Jeff T. Johnson’s writing has recently appeared in PEN America, Fanzine, and Jacket2. A Netprov feature player, he is co-creator of All-Time High. His open-field concrete digital poem THE ARCHIVERSE is documented at archiverse.net, and is anthologized in Electronic Literature Collection Volume 3. He wrote Trouble Songs: A Musicological Poetics (punctum books, 2017). A chapbook, trunc & frag, is at Our Teeth. He is a Visiting Instructor at Pratt Institute, and is a 2017-2018 Digital Studies Fellow at Rutgers-Camden.
Kelly Lydick is the author of the chapbook We Once Were, and the experimental, Mastering the Dream. She holds memberships with the International Association for the Study of Dreams, where she has presented her work on dream studies, the Academy of American Poets, and the Arizona Authors Association. Her writing has appeared in Guernica, The Rumpus, Drunken Boat,Switched-on Gutenberg, Mission at Tenth, Thema, Tarpaulin Sky, and on NPR’s The Writers’ Block, among many others. She is also a member of the co-founding editorial board of Immanence Journal. You can learn more about her work in writing and metaphysics at kellylydick.com.
Mark C. Marino (markcmarino.com) is a writer and scholar of electronic literature living in Los Angeles. He most recently taught How to Write and Read Fake News for UnderAcademy College. He also teaches writing at the University of Southern California where he directs the Humanities and Critical Code Studies Lab. His recent work includes Mrs. Wobbles and the Tangerine House, a collection of interactive stories he is writing with his children. Mark is the Director of Communication of the Electronic Literature Organization.
Talan Memmott is a hypermedia writer/artist, his hypermedia work is generally Web-based and freely accessible on the Internet. Memmott has taught digital art, electronic writing, and new media studies in the Digital Culture and Communication Program at the Blekinge Institute of Technology in Karlskrona, Sweden, the Teledramatic Arts and Technology Department at California State University Monterey Bay; the Georgia Institute of Technology, University of Colorado Boulder, and the Rhode Island School of Design, University of Bergen. He is currently a professor at Winona State University. Memmott holds an MFA in Literary Arts/Electronic Writing from Brown University and a PhD in Interaction Design from Malmš University. Memmott was a co-editor for the Electronic Literature Collection, Volume 2 (ELO), and the ELMCIP Anthology of European Electronic Literature.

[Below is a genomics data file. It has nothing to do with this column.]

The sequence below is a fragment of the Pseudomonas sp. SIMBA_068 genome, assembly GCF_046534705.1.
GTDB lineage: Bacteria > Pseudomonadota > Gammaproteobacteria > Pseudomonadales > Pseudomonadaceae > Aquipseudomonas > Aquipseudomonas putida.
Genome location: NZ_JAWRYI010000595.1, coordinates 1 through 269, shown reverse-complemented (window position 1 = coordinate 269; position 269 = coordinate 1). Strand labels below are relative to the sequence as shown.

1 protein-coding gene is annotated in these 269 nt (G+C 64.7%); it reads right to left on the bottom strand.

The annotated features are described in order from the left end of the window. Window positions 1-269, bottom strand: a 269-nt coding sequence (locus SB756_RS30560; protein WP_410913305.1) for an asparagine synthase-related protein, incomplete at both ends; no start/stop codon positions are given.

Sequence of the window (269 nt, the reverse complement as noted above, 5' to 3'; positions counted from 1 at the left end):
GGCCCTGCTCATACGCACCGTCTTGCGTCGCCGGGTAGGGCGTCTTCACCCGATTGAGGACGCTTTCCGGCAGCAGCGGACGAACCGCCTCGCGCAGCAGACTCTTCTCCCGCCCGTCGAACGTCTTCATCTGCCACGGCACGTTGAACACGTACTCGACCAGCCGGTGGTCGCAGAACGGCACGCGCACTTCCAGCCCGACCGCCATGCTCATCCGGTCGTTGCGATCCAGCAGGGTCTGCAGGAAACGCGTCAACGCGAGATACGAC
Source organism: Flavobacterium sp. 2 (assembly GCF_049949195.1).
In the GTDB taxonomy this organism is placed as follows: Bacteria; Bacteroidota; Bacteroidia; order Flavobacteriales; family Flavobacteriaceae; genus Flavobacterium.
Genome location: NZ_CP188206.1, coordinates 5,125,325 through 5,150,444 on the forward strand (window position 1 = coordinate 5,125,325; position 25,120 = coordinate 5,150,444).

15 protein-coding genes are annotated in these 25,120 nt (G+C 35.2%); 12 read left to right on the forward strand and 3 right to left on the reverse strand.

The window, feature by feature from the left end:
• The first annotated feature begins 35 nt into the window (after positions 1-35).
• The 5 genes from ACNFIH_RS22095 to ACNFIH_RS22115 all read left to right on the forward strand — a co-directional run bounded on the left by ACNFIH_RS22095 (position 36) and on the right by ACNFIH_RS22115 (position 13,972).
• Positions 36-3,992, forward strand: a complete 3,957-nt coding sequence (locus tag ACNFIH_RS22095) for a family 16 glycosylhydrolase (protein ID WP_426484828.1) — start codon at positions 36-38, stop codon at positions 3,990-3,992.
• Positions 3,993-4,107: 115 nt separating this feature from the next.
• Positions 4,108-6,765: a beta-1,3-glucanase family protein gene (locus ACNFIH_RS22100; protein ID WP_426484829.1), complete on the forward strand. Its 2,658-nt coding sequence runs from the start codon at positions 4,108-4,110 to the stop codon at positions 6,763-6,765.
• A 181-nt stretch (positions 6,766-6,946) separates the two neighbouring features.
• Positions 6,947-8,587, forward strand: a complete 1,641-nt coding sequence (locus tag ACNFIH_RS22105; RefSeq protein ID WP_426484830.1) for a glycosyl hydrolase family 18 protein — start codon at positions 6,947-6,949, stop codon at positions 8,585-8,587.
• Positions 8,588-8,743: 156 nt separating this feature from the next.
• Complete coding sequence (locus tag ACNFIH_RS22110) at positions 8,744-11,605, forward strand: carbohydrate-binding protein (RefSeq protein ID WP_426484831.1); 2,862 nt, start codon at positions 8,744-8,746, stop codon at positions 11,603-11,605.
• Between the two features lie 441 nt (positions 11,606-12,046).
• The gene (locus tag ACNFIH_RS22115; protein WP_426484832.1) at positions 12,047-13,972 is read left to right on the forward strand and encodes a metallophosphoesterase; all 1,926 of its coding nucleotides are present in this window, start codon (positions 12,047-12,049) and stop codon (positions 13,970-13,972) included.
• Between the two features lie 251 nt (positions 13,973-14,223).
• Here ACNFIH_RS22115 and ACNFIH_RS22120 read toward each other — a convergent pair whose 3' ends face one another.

Craig Saper, author of The Amazing Adventures of Bob Brown among many books has very recent chapters in Beyond Critique and Information Art. He also recently co-edited Electracy: Gregory L. Ulmer’s Textshop Experiments, and he has edited and introduced and published six new editions of Bob Brown’s Roving Eye Press experimental poetry books. Under the pseudonym, dj readies, he also published Intimate Bureaucracies with Punctum Books. Visit Saper's readies.org reading machine. If you have books you’d like reviewed for Hyperrhiz or Rhizomes, then send ideas to Saper; if you have ideas for book-equivalent inextricably digital projects, then please look at Electric.press.
Orchid Tierney is a PhD candidate in English at the University of Pennsylvania. Her research is in discard studies, media archaeology, digital humanities, and contemporary poetry and poetics. She co-edits Supplement, an annual anthology on Philadelphia writing, and her reviews and creative work have appeared in Western Humanities Review, Journal of Modern Literature, Jacket2, and elsewhere.
Erik Zepka is a conceptual artist, researcher and writer working in the intersections of art, literature, science and philosophy. His work looks at taxonomies in relation to the things we live with and are driven to create, especially current technologies - how we order them and what roles they play socially. Materializing forms, abstracting concretions - the space between potential and matter, category and object. This malleable framework manifests as presentation, publication, curation, distribution and exhibition depending on the project. He has been exhibited and collected internationally at institutions including the Tate Modern, Videographe, the Whitney Museum, the Inter-Society for the Electronic Arts, Pikselfest, Chelsea College of Art, Nabi Museum, and the SFU Institute for the Humanities, collaborating on work with artists such as Stelarc and Pauline Oliveros.